The Maryland SPCA works closely with the wonderful cat caretakers featured in the article. We provide the spay and neuter service for these amazing caretakers (often in conjunction with other groups, such as the Maryland Feline Society). Hundreds of cats have been helped by this special partnership.


Fixing feral cats means that animals that would otherwise either breed uncontrollably or be trapped and euthanized now have a chance to survive and are not creating a nuisance in our neighborhoods.

The article did a good job highlighting one way people can come together and make a difference in our city.

Aileen Gabbey


The writer is executive director of the Maryland SPCA.

Armed citizens limit government power


I found one of Wednesday's letters about the Second Amendment, "No intent to protect modern weaponry" (Nov. 28), quite interesting.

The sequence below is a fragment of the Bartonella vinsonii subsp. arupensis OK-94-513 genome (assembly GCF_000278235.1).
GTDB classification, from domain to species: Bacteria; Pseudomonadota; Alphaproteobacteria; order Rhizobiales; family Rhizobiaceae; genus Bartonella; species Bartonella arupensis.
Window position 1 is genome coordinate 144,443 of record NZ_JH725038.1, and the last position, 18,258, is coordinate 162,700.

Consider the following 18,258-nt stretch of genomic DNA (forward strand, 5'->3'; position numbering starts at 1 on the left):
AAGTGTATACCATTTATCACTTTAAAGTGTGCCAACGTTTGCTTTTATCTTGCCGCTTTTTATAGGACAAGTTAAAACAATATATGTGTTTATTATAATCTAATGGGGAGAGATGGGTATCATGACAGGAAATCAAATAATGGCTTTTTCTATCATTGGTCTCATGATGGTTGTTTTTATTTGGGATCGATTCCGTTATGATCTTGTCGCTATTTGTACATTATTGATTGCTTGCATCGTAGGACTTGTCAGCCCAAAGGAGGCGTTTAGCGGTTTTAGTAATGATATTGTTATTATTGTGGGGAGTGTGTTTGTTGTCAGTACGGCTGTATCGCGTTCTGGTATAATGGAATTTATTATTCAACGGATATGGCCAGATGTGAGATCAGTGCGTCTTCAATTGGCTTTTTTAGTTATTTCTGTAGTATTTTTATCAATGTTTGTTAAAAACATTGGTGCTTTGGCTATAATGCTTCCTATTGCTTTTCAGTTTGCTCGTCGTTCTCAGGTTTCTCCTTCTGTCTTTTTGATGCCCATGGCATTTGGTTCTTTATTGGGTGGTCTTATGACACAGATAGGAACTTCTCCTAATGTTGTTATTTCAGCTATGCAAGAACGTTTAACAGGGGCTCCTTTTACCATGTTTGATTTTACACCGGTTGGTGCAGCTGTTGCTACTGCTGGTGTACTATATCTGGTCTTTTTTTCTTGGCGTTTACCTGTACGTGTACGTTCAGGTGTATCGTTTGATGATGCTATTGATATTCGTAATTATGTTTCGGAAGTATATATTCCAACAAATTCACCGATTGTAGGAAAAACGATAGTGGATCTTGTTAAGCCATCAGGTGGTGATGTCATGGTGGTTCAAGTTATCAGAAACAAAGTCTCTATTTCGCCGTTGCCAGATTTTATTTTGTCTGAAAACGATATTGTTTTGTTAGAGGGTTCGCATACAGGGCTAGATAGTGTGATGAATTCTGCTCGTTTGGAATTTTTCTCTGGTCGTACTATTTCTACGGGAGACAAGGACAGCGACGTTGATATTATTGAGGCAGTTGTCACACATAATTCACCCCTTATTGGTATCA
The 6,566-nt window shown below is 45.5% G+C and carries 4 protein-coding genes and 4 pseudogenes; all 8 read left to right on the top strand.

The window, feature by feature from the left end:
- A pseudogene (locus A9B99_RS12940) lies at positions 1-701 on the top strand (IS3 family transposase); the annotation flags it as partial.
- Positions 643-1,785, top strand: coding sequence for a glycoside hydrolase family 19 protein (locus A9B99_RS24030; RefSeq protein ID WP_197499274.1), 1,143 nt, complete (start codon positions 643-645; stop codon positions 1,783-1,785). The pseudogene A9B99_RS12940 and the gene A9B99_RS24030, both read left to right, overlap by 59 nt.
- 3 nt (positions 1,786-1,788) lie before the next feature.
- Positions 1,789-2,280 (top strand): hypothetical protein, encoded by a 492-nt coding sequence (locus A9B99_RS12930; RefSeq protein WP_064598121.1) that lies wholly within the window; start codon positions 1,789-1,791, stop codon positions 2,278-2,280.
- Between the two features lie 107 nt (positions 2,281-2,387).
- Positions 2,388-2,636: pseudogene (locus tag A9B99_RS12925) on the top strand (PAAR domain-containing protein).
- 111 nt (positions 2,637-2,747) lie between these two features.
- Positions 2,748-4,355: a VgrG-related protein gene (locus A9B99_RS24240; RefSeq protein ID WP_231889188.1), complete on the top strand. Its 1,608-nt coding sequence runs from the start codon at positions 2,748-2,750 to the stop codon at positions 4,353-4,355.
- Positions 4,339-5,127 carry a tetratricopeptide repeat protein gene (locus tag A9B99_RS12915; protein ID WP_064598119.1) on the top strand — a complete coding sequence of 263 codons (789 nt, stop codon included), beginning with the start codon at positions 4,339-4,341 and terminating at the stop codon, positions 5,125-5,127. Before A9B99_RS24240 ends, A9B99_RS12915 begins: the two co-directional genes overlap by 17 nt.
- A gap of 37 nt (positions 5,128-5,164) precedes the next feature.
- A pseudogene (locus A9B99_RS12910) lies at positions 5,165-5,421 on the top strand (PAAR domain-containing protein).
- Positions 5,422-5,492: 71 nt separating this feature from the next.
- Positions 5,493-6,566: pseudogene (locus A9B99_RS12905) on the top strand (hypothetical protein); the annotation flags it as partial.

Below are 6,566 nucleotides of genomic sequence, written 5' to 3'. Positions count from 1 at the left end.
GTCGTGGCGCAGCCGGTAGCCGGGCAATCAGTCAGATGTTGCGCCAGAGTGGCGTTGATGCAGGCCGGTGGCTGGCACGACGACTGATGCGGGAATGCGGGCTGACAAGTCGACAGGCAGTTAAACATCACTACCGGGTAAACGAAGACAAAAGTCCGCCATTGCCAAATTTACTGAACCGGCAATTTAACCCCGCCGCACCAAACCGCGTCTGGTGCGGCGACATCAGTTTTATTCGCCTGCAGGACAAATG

A musket with a powder horn and a bag of bullets was a modern weapon in 1776. And any armed militia with modern weapons today wouldn't be carrying muskets; its members would be carrying AK-47s and weapons of that kind.

While the framers of the Constitution couldn't foresee the specifics of automatic weapons, they certainly understood that weapons evolve and improve.

And as for concealable handguns, there were plenty of concealed pistols and knives carried in 1776. Some of the framers probably carried them.

I believe that the intent of the Second Amendment was to do more than allow for a ready militia to support the government. I believe it was also intended to help keep that government in line.

Citizens who are armed have a louder voice than those who are not armed.


Mike Wicklein